It’s National Kissing Day. Facebook has decided it, so it much be true. To celebrate, here is a lesson on how you should always want to wake up from a nap if you ever find yourself with a broken leg and becoming a peeping tom.
“Oh Rita, what are you wearing?”
The Lady From Shanghai, in addition to being one crazy film-noir, is one massive love letter to Rita Hayworth from her then-husband Orson Welles. Her often-bikini clad body and her wardrobe become an essential part of the movie, symbolizing her role as a seductress and a desperate woman. She also brings to fashion a style that needs to come back: the sexy sea captain. Seriously, what other actress could get away with this ensemble?
Only you Rita, only you.
I found myself at my old stomping ground tonight — introducing the classic film screening at the local library. The movie was It’s a Gift, starring W.C. Fields. I admit that my knowledge and exposure to W.C. Fields is limited. I’ve only seen a few movies here and there over the years.
In It’s a Gift, Fields is Harold Bisonnette (that’s pronouned BIS-ON-AY) a New Jersey grocer who spends his inheritance on a Californian orange grove. Despite the objections of his wife (Kathleen Howard) and children, they drive the 3,000 miles cross country. The plot though is less than important; it is the bits and gags that make It’s a Gift (or any Fields’ movie) worth watching. My favorite is a sequence set in the grocery store as Bisonnette tries to manage a customer demanding kumquats as a blind customer wrecks the store. (This scene also reminds me of the opening sequence of Bringing Up Baby when Cary Grant repeatedly shouts, “I’ll be with you in a minute Mr. Peabody!”)
I realized as I watched this scene unfold that Fields’ humor and style isn’t flashy. I find that refreshing nowadays. That being said I’m also fascinated by Fields’ vaudeville routines that often appear in his films and are in some ways the very definition of flashy.
A quick search on YouTube also led me to find this collection of three W.C. Fields’ shorts, including The Golf Specialist (1930).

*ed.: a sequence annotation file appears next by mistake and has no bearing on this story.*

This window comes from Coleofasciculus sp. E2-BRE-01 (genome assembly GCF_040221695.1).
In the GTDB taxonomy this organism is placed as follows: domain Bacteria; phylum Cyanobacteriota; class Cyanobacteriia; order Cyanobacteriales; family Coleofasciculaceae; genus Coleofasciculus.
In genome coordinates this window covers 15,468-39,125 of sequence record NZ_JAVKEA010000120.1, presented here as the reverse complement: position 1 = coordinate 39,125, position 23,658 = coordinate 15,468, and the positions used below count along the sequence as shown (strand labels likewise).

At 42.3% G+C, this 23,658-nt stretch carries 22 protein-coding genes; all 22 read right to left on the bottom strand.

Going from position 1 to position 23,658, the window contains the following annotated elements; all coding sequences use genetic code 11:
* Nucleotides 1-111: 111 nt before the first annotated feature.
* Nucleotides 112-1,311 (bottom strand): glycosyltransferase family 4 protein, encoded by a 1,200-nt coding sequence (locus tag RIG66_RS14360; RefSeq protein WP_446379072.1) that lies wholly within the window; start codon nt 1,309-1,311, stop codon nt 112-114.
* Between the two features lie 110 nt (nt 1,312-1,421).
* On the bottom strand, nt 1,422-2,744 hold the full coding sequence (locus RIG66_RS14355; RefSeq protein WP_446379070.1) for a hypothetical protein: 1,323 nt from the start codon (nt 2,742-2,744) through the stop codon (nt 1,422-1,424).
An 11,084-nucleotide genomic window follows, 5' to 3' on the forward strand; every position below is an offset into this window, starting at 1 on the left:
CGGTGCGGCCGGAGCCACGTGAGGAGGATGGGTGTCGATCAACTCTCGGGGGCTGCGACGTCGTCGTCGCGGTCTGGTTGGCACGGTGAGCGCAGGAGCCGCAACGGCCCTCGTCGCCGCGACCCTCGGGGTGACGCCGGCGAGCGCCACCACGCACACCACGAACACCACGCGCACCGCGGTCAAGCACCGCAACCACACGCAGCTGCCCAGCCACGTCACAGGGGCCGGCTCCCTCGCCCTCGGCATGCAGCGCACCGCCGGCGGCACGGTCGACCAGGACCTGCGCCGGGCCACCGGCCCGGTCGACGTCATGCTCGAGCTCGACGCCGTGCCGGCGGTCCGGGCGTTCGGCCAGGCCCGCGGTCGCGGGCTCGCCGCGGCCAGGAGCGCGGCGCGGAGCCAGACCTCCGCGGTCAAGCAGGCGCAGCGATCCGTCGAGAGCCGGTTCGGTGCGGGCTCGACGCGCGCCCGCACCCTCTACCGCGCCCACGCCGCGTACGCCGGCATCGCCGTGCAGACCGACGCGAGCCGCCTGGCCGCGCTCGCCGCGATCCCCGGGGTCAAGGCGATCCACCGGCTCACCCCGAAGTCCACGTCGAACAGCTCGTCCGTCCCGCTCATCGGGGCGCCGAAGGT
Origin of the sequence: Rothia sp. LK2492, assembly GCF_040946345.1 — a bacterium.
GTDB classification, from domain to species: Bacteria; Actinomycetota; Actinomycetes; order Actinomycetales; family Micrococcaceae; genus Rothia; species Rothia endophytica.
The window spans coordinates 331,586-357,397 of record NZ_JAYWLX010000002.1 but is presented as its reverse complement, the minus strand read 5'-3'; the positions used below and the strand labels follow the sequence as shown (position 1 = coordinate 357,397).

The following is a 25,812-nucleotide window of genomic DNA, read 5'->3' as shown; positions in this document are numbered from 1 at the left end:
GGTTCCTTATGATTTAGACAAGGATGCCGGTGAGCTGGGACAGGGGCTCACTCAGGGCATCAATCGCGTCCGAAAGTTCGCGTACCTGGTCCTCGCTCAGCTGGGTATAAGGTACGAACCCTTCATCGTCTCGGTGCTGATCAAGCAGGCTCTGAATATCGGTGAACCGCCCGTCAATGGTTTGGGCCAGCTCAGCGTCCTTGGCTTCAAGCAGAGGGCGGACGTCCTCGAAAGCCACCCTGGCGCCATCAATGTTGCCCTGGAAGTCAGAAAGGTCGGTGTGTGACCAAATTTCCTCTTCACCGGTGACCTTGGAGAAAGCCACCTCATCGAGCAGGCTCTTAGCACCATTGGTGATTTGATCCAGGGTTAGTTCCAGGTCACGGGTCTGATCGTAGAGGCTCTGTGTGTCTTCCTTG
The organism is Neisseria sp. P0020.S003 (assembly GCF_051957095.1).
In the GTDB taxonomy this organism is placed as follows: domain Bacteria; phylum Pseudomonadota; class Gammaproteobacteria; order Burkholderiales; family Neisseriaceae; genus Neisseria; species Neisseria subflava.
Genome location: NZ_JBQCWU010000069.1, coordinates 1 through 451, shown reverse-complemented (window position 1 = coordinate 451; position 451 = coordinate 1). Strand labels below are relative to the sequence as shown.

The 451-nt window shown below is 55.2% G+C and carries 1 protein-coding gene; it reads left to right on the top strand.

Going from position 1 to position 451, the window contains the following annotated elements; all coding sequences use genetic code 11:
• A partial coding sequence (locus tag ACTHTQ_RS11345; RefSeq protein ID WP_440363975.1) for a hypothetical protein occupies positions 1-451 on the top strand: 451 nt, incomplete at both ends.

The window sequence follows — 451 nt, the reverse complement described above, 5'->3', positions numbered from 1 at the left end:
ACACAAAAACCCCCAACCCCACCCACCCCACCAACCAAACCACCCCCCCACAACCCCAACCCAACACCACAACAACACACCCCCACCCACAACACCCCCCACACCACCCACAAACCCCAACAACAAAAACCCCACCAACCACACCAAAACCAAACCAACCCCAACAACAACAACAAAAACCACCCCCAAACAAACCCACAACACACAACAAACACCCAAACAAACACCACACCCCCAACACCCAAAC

What are your thoughts on W.C. Fields? Where does he rank on your list of greatest screen comics? What other movies or biographies should I check out? Let me know in the comments.
Some music for your Saturday afternoon.
I just love this scene from Road House (1948).
And Marlene sings it too.
And, last but not least, so does Billie:
Since seeing Blue Valentine, I have been unable to shake its harrowing depiction of marriage. Few films stay with me this long after I have see them. But the relationship between Cindy (Michelle Williams) and Dean (Ryan Gosling) is so beautifully damaged, it is impossible to forget their marriage.
This relationship also got me thinking. How often do we see couples in the movies who have been together for the long haul? The most romantic comedies bring together your Harrrys and your Sallys. But these movies establish false expectations for courtship and never show what happens after the credits roll.
Even the greatest movie couples – Sam and Ilsa, Jack and Rose, Westley and Buttercup – don’t say much about marriage. I’ve written about Hollywood’s supercouples before but none of the couples that I profiled made it down the aisle, let alone showed what real commitment looks like.
Then there is Barkley and Lucy in Make Way for Tomorrow. For every movie that gives us an iconic pairing, this one trumps them all. This Leo McCarey film about an elderly couple forced to separate when none of their five children will take both parents in will tug at your heartstrings with its simple and heartbreaking depiction of love, marriage, and commitment.
It is decided that Barkley and Lucy will stay with their children for just “a few weeks” but their sudden presence in their adult children’s lives becomes burdensome. As Roger Ebert writes in his wonderful assessment of the film: “Make Way for Tomorrow is quietly observant about the social awkwardness of the situation.” Lucy interferes with her daughter-in-laws bridge classes; Barkley is relegated to sleeping on the couch. We hope for Barkley and Lucy’s sake that the couple is reunited soon so they can present a stronger united front to their children, who have unintentionally cast their parents aside.
In the film’s final 30 minutes, when Barkley and Lucy are finally reunited before they are to separate again, Make Way for Tomorrow captures something most films do not. Real emotions without any exaggerations. The strangers who observe the couple as they revisit their honeymoon see something Barkley and Lucy’s children could not: unrelenting love and respect for one’s partner. No sequence will make you cry more than these final minutes of Make Way for Tomorrow.